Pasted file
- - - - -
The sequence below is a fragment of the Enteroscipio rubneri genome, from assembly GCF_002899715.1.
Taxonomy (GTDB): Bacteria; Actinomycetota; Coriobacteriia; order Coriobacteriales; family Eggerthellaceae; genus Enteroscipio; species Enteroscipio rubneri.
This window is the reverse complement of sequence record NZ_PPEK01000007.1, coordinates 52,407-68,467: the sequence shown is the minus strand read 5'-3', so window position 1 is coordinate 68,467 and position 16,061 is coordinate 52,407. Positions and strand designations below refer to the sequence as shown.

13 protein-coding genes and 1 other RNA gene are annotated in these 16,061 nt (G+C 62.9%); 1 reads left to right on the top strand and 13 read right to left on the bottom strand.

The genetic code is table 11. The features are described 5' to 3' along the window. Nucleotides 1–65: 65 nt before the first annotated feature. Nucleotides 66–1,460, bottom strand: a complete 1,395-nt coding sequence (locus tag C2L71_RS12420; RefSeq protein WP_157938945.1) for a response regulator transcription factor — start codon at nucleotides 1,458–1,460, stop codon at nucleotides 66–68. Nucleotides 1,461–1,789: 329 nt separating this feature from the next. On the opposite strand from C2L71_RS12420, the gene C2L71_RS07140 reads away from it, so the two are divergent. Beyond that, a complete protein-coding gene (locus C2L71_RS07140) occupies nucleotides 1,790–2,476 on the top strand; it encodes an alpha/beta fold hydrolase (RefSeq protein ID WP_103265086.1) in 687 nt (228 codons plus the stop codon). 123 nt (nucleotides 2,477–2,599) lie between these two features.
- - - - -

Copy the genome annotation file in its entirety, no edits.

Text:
The sequence below is a fragment of the Enteroscipio rubneri genome, from assembly GCF_002899715.1.
Taxonomy (GTDB): Bacteria; Actinomycetota; Coriobacteriia; order Coriobacteriales; family Eggerthellaceae; genus Enteroscipio; species Enteroscipio rubneri.
This window is the reverse complement of sequence record NZ_PPEK01000007.1, coordinates 52,407-68,467: the sequence shown is the minus strand read 5'-3', so window position 1 is coordinate 68,467 and position 16,061 is coordinate 52,407. Positions and strand designations below refer to the sequence as shown.

13 protein-coding genes and 1 other RNA gene are annotated in these 16,061 nt (G+C 62.9%); 1 reads left to right on the top strand and 13 read right to left on the bottom strand.

The genetic code is table 11. The features are described 5' to 3' along the window. Nucleotides 1–65: 65 nt before the first annotated feature. Nucleotides 66–1,460, bottom strand: a complete 1,395-nt coding sequence (locus tag C2L71_RS12420; RefSeq protein WP_157938945.1) for a response regulator transcription factor — start codon at nucleotides 1,458–1,460, stop codon at nucleotides 66–68. Nucleotides 1,461–1,789: 329 nt separating this feature from the next. On the opposite strand from C2L71_RS12420, the gene C2L71_RS07140 reads away from it, so the two are divergent. Beyond that, a complete protein-coding gene (locus C2L71_RS07140) occupies nucleotides 1,790–2,476 on the top strand; it encodes an alpha/beta fold hydrolase (RefSeq protein ID WP_103265086.1) in 687 nt (228 codons plus the stop codon). 123 nt (nucleotides 2,477–2,599) lie between these two features.